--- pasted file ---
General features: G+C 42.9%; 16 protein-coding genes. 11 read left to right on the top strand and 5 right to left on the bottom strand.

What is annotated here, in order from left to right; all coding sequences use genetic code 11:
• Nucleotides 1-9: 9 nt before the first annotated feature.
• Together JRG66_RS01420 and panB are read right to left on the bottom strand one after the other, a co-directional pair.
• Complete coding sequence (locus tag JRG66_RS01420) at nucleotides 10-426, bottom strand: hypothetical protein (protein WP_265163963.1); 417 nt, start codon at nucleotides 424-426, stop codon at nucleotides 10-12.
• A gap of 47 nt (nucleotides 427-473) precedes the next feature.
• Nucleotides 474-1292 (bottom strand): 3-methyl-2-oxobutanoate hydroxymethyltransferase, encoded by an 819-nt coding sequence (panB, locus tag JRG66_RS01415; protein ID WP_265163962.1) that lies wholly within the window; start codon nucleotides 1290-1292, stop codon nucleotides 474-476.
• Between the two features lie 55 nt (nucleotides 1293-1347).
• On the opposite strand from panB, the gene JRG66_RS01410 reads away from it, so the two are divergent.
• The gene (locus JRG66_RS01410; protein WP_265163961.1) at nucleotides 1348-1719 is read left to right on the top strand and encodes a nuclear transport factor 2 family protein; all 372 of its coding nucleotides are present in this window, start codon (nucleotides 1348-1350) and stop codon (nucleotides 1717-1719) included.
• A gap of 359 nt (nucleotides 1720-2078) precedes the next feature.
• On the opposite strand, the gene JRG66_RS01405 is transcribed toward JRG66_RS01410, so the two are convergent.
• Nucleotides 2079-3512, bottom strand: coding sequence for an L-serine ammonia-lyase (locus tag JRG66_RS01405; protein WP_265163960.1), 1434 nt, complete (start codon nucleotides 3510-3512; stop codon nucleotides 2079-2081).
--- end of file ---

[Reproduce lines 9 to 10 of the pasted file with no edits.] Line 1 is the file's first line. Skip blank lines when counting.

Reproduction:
• On the opposite strand from panB, the gene JRG66_RS01410 reads away from it, so the two are divergent.
• The gene (locus JRG66_RS01410; protein WP_265163961.1) at nucleotides 1348-1719 is read left to right on the top strand and encodes a nuclear transport factor 2 family protein; all 372 of its coding nucleotides are present in this window, start codon (nucleotides 1348-1350) and stop codon (nucleotides 1717-1719) included.